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10.6: Fresh Water Ecosystems

Difficulty Level: At Grade Created by: CK-12
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Why did people used to rush to fill in swamps?

People didn't know the value of wetlands. Many are in locations that might be desirable for people to live, like near a shoreline. Mosquitoes, which no one seems to like, breed there. But wetlands serve a number of valuable purposes. They are breeding grounds for many organisms and they protect inland areas from storms. Now wetlands are protected.

Freshwater Ecosystems

Organisms that live in lakes, ponds, streams, springs or wetlands are part of freshwater ecosystems. These ecosystems vary by temperature, pressure (in lakes), the amount of light that penetrates and the type of vegetation that lives there.

Lake Ecosystems

Limnology is the study of bodies of fresh water and the organisms that live there. A lake has zones just like the ocean. The ecosystem of a lake is divided into three distinct zones (Figure below):

1. The surface (littoral) zone is the sloped area closest to the edge of the water.

2. The open-water zone (also called the photic or limnetic zone) has abundant sunlight.

3. The deep-water zone (also called the aphotic or profundal zone) has little or no sunlight.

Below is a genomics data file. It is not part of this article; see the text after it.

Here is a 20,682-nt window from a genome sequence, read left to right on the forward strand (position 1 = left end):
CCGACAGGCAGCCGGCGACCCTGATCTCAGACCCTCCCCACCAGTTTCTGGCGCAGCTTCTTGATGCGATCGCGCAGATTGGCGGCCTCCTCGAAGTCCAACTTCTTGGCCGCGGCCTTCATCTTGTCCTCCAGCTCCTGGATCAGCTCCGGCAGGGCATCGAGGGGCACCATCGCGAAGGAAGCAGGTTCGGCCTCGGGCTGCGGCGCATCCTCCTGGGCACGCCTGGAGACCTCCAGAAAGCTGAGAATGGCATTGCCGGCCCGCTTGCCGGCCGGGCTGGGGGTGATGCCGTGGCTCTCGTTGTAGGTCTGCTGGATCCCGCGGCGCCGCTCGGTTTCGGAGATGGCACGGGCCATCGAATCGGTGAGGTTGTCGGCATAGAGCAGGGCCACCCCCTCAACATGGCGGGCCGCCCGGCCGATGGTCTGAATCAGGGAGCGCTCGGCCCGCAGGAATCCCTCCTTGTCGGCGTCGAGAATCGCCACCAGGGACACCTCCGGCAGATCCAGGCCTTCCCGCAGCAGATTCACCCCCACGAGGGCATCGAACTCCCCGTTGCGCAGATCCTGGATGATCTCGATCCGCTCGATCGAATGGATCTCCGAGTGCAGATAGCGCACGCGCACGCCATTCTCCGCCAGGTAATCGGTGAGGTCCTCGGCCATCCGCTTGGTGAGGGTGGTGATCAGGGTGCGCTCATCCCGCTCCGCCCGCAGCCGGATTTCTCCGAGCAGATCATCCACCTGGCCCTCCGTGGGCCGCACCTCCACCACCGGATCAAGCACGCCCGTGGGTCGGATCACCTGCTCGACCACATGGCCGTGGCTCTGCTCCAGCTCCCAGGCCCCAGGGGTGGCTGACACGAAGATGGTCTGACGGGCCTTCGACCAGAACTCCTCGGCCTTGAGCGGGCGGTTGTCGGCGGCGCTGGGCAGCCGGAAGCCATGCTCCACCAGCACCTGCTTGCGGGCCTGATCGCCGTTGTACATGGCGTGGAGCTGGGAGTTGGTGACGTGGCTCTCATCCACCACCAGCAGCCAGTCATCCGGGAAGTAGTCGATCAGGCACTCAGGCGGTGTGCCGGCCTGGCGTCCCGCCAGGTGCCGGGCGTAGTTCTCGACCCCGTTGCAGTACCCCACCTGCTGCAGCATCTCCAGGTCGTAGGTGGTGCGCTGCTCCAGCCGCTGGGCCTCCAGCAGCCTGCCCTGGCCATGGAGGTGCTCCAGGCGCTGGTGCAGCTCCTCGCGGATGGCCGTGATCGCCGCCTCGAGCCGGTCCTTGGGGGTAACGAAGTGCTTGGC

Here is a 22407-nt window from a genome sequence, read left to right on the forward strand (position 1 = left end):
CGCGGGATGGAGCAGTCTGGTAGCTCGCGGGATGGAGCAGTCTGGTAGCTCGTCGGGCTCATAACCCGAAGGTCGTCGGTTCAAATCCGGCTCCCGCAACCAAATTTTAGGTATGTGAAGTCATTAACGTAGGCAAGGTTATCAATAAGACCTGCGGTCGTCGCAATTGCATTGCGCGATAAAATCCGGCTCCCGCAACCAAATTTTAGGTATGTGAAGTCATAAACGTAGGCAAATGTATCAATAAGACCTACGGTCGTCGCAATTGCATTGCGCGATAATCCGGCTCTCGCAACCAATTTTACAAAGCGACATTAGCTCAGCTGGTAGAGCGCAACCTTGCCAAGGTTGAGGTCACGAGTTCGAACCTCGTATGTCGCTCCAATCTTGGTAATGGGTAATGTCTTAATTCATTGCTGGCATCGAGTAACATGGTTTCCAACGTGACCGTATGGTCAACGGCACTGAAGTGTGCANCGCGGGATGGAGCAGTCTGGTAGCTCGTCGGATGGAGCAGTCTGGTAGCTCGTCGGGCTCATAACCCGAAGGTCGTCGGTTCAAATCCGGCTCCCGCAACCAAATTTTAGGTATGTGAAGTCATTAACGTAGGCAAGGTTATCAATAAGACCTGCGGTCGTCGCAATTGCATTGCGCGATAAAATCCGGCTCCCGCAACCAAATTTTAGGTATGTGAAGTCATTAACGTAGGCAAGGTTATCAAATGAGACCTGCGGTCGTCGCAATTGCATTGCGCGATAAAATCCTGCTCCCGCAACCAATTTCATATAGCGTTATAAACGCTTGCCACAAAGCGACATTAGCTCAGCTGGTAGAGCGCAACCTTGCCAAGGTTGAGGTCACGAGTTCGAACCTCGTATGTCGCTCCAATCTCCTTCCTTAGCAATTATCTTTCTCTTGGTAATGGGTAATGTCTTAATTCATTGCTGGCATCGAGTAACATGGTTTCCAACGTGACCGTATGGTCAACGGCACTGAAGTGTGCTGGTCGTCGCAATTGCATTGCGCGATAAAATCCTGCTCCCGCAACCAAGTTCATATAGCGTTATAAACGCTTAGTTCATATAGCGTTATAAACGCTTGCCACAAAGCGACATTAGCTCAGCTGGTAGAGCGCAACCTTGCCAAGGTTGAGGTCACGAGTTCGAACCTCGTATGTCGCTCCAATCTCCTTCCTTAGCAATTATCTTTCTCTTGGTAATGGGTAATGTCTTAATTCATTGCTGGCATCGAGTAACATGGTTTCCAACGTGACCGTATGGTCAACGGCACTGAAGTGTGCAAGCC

There are several life zones found within a lake:

  • In the littoral zone, sunlight promotes plant growth, which provides food and shelter to animals such as snails, insects, and fish.
  • In the open-water zone, other plants and fish, such as bass and trout, live.
  • The deep-water zone does not have photosynthesis since there is no sunlight. Most deep-water organisms are scavengers, such as crabs and catfish that feed on dead organisms that fall to the bottom of the lake. Fungi and bacteria aid in the decomposition in the deep zone.

Though different creatures live in the oceans, ocean waters also have these same divisions based on sunlight with similar types of creatures that live in each of the zones.

Diagram of the littoral, open-water, and deep-water zones in a lake

The three primary zones of a lake are the littoral, open-water, and deep-water zones.


Wetlands are lands that are wet for significant periods of time. They are common where water and land meet. Wetlands can be large flat areas or relatively small and steep areas.

Wetlands are rich and unique ecosystems with many species that rely on both the land and the water for survival. Only specialized plants are able to grow in these conditions. Wetlands tend have a great deal of biological diversity. Wetland ecosystems can also be fragile systems that are sensitive to the amount and quality of water present within them.


Marshes are shallow wetlands around lakes, streams, or the ocean where grasses and reeds are common, but trees are not (Figure below). Frogs, turtles, muskrats, and many varieties of birds are at home in marshes.

A salt marsh on Cape Cod in Massachusetts

A salt marsh on Cape Cod in Massachusetts.